Ausky

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Unknown
Australian Cattle Dog
Siberian Husky
The Ausky is a cross between an Australian Cattle Dog and a Siberian Husky, both intelligent, active and enduring breeds. The resulting cross is an intelligent and active dog that does best with early socialization and plenty to do. Fortunately, there are many activities that they are suited to, including running and agility training, along with the pulling and herding activities enjoyed by the parent breeds. This breed of dog requires a great deal of vigorous activity on a daily basis and can become uncooperative and destructive if not kept busy. They may inherit a tendency to be somewhat nippy from the Australian Cattle Dog, and they have the high prey drive of the Siberian Husky, making some Ausky dogs inappropriate companions for small, fast moving children or pets.
Purpose
Gaurding, companion
Date of Origin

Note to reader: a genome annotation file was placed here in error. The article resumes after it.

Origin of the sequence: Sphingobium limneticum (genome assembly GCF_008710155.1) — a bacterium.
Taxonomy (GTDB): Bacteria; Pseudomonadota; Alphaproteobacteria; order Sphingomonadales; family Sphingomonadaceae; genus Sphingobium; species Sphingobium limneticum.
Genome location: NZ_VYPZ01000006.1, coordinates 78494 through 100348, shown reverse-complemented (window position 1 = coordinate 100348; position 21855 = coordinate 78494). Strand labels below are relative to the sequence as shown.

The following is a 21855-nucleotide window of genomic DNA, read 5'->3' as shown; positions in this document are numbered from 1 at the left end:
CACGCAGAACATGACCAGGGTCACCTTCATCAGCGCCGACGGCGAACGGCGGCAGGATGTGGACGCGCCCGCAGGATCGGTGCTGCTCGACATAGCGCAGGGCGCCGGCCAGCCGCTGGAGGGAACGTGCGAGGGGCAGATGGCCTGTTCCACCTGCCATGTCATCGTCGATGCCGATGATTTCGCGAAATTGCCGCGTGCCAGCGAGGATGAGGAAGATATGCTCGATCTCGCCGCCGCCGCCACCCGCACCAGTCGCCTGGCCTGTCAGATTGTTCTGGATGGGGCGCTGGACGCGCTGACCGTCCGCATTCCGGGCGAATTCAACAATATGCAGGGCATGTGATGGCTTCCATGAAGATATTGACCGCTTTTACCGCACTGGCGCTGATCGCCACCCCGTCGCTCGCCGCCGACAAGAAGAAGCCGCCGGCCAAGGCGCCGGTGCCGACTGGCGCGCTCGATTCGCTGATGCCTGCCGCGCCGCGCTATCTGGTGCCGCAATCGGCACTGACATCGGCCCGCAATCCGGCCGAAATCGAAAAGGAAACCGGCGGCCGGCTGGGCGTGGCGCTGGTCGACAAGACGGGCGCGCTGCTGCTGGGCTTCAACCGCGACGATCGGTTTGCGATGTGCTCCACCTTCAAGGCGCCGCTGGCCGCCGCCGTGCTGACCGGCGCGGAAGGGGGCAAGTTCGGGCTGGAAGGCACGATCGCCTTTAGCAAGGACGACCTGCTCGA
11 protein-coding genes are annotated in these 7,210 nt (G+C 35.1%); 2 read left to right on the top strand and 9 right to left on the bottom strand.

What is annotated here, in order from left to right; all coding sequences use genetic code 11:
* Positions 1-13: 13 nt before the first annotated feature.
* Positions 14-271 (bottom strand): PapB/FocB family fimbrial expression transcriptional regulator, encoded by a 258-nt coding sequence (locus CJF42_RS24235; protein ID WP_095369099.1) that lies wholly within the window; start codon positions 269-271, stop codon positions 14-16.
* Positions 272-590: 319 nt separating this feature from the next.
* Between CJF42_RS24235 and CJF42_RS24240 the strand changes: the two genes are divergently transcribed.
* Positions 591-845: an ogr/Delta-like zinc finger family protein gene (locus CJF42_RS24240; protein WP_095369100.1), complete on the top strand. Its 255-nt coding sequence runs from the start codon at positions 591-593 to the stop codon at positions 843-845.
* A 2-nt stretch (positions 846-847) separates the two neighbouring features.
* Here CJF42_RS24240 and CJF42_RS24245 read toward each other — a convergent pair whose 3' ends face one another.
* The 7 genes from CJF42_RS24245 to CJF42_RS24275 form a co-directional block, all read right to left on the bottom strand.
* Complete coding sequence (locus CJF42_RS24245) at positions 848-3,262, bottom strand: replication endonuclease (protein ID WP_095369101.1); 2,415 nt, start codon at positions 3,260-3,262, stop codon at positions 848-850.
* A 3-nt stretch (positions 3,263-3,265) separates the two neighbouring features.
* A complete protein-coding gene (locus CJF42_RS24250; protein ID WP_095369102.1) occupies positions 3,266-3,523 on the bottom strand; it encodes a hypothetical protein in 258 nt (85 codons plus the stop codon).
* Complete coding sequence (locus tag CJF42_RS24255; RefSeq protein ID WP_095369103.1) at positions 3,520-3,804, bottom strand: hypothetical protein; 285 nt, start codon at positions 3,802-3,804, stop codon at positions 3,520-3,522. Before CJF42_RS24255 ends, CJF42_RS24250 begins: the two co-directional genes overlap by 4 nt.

Unknown
Ancestry
American Bulldog, Siberian Husky

Ausky Breed History

The Ausky is a recent designer breed and is sometimes referred to as an Australian Husky. Unfortunately, this name is also employed to refer to a mix of Husky and Australian Shepherd, making record keeping even more challenging. The Ausky hybrid is a mix of two very strong and agile canines bred to work closely with people in order to handle jobs that were tough and rigorous, sometimes even downright dangerous. The Australian Cattle Dog was bred to herd cattle in Australia by nipping at their heels, which means they also had to be exceptionally quick and agile to avoid being kicked by those same hooves. The Siberian Husky was developed in Russia by an indigenous people known as the Chukchi to carry supplies and sometimes people over the vast stretches of ice and snow in Siberia. Although the Siberian Husky has a wolf-like appearance, it was bred to live alongside its family, and it is traditionally a very friendly breed; the addition of the Australian Cattle Dog gives the Ausky a more protective nature than the Husky, making it more appropriate as a watchdog or guard dog. Although they work closely with people, both of the parent breeds are known to have an independent nature, and it was the independent and sometimes stubborn nature of this breed that inspired Sharon Delarose to write her book titled Bad Dog to Best Friend about her rescue dog, a tough to handle Ausky that had been abandoned by its previous owners.